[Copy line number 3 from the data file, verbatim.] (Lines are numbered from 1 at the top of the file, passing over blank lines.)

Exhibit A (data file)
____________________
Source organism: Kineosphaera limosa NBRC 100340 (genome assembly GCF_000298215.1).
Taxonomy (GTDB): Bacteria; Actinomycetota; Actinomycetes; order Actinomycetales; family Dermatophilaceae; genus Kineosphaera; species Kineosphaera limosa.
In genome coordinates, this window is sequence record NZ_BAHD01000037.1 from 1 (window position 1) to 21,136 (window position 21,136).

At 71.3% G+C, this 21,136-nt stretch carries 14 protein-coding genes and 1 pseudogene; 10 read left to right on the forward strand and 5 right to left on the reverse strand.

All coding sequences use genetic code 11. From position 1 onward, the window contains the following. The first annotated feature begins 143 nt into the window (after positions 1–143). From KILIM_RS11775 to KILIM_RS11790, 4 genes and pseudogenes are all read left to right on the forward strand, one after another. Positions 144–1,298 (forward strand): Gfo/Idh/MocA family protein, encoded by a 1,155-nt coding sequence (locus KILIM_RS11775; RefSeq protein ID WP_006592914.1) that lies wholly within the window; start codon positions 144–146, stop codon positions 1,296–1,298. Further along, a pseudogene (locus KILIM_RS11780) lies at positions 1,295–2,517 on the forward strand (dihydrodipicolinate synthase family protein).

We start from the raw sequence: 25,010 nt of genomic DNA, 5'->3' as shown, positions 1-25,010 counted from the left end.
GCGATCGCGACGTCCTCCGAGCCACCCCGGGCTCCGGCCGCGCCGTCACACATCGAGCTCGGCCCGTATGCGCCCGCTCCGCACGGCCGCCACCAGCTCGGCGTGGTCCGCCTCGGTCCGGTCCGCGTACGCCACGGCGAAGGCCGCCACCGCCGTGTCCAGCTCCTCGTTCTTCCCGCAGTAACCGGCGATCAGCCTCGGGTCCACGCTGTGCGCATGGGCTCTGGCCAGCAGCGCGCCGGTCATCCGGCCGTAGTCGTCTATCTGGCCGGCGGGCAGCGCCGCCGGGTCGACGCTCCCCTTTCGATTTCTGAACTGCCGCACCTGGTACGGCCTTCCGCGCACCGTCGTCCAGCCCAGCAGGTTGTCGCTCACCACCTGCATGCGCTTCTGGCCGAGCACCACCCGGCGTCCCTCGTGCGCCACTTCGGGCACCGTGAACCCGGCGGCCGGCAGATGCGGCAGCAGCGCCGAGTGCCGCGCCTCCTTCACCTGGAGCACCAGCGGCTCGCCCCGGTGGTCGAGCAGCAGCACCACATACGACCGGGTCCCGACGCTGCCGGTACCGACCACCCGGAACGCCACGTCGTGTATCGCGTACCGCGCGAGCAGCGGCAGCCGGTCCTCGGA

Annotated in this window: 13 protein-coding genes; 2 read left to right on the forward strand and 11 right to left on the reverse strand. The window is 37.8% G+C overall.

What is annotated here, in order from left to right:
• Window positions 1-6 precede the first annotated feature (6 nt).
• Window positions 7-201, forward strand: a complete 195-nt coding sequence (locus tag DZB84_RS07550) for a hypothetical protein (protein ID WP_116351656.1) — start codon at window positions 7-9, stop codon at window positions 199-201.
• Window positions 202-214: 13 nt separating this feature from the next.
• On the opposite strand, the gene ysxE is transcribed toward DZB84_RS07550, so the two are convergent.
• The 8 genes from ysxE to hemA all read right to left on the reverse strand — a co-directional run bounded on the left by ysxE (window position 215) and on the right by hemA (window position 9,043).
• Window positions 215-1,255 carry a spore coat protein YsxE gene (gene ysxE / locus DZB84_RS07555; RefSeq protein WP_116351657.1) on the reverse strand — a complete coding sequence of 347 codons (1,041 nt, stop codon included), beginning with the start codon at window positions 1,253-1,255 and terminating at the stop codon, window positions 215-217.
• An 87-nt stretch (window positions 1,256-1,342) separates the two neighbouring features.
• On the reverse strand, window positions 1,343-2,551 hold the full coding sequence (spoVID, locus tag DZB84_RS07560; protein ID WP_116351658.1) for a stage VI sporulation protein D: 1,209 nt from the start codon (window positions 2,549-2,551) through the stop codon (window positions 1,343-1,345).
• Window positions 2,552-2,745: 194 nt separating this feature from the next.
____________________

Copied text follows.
In genome coordinates, this window is sequence record NZ_BAHD01000037.1 from 1 (window position 1) to 21,136 (window position 21,136).